The austerity measures of the current government have not resulted in an increase in work vacancies, and a shaky Eurozone has enabled the incumbent government to attempt write off the double dip recession that occurred under the watchful eye of Tory Chancellor of the Exchequer, George Osborne. The stubborn fact remains however that there are simply far more unemployed people than jobs available in this country. Click this link to see how your area fares ratio-wise; and notice that the only area in the country with more job vacancies than unemployed people residing there is the City of London. Fortunately for the predominantly very well-heeled residents of the City of London and immediately surrounding boroughs, the housing benefit cap of £500 maximum a week ensures that those jobs remain available only for those who can either afford the inordinately expensive city rents even while out of work, or are able to afford the time and money to commute from the outer zones. Everyone else in the country, apart from those who can afford to work in the City of London, is having to face the grim reality of there not being anywhere nearly as many jobs available as there are people who are unemployed.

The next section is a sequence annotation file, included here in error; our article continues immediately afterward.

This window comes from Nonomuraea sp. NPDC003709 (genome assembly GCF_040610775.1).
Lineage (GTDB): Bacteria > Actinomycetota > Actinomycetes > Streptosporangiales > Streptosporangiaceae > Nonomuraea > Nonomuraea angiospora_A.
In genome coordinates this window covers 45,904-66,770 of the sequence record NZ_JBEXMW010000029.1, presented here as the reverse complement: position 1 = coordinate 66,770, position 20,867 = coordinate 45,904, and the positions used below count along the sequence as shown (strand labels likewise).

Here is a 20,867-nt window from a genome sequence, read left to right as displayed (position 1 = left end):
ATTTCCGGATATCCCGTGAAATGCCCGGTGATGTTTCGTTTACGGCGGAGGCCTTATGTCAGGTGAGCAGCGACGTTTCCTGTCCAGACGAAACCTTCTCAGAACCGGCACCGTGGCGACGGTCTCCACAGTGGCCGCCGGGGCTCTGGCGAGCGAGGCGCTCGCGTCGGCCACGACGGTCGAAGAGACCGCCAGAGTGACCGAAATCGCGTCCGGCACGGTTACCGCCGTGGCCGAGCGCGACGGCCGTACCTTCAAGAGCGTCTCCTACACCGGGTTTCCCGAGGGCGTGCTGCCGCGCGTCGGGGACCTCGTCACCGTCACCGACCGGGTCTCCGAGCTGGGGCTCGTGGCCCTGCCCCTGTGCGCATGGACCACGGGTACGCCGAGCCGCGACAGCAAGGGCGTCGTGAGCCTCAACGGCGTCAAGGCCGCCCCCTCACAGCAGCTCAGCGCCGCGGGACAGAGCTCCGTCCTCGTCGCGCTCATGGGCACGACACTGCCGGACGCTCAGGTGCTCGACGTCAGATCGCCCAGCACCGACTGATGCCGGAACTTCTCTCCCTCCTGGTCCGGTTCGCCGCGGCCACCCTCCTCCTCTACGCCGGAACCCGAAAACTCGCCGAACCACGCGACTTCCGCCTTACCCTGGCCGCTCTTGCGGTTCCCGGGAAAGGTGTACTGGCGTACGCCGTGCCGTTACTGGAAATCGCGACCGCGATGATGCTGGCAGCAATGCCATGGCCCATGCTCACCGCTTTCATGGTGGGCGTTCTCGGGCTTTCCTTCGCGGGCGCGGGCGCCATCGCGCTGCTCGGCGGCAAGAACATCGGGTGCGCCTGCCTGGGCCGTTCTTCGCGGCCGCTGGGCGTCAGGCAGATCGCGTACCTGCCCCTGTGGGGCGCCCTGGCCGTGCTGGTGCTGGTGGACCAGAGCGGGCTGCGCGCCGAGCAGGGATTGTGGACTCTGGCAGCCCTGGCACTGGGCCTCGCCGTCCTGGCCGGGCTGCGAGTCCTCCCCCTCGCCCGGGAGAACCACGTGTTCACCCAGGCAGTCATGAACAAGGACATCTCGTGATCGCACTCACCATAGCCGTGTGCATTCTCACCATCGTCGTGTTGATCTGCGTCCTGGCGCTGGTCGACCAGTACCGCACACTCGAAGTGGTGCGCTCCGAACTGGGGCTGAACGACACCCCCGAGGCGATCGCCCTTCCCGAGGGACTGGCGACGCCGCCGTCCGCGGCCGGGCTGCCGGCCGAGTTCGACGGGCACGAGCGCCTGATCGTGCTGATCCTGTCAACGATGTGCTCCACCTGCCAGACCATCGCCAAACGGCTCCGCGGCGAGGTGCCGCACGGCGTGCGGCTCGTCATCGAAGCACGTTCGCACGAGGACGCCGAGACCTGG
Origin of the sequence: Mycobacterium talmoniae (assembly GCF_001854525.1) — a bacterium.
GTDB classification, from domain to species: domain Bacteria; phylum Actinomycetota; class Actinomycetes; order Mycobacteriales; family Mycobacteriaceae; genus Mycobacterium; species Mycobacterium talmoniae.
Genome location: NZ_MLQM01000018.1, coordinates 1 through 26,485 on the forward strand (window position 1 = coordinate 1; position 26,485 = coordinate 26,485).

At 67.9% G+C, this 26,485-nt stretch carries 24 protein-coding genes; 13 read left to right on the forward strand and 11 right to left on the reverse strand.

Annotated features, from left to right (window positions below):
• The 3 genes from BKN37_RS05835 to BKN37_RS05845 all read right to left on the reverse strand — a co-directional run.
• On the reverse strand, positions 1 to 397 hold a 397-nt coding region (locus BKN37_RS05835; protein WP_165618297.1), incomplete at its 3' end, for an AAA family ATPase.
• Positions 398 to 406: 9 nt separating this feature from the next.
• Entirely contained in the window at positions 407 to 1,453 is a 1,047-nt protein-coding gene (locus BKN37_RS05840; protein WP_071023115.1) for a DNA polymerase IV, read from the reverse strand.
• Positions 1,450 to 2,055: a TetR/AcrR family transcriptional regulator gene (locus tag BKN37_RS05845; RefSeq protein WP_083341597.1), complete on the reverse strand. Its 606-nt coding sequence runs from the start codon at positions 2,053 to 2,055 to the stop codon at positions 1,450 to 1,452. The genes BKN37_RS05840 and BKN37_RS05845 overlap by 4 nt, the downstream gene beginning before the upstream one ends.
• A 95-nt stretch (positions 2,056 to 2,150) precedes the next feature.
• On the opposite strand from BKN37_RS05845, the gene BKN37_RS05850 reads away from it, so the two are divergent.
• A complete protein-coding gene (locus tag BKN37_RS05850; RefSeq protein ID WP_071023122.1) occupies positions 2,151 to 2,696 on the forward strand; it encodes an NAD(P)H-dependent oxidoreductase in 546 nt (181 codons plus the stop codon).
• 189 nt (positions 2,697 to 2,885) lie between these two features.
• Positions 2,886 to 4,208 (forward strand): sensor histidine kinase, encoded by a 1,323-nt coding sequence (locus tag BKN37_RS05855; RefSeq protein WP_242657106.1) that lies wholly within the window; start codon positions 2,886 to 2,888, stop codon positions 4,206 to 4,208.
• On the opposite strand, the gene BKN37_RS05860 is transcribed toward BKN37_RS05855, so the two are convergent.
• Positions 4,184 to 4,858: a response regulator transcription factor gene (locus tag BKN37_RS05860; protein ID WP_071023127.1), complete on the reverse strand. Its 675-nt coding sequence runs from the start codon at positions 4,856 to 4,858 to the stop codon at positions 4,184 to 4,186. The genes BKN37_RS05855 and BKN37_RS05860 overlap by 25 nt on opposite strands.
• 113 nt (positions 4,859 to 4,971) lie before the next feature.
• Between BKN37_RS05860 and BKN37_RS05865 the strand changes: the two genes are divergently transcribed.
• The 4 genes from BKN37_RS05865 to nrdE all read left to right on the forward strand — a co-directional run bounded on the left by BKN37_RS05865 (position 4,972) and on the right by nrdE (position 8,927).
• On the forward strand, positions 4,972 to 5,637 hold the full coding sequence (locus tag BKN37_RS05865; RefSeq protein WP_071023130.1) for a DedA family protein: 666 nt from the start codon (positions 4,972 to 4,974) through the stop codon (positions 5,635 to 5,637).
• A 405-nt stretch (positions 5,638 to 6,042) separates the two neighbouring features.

Why, then, are the ranks of those being expected to be out and looking for work rising day by day? Why the media narratives suggesting that the high unemployment figures are somehow in any way related to the attitude of people who are unemployed? If every single unemployed person decided next week to spend every waking hour applying for jobs, handing CVs out, writing to employers, joining agencies etc; jobs for them would not magically appear. More and more disabled people are being ruled “fit-to-work” by the much-maligned Atos-administered Work Capability Assessment. Lone parents with children aged between 5 and 13 are also for the first time being expected to find work. In an environment where there may be (as in my local area) 8 unemployed people for every 1 job vacancy posted, more people are being sent out to compete, even though the latest additions (disabled people and lone parents) have existing disadvantages that mean realistically that they have very low chances of securing employment compared to people who are able-bodied and/or don’t have care commitments.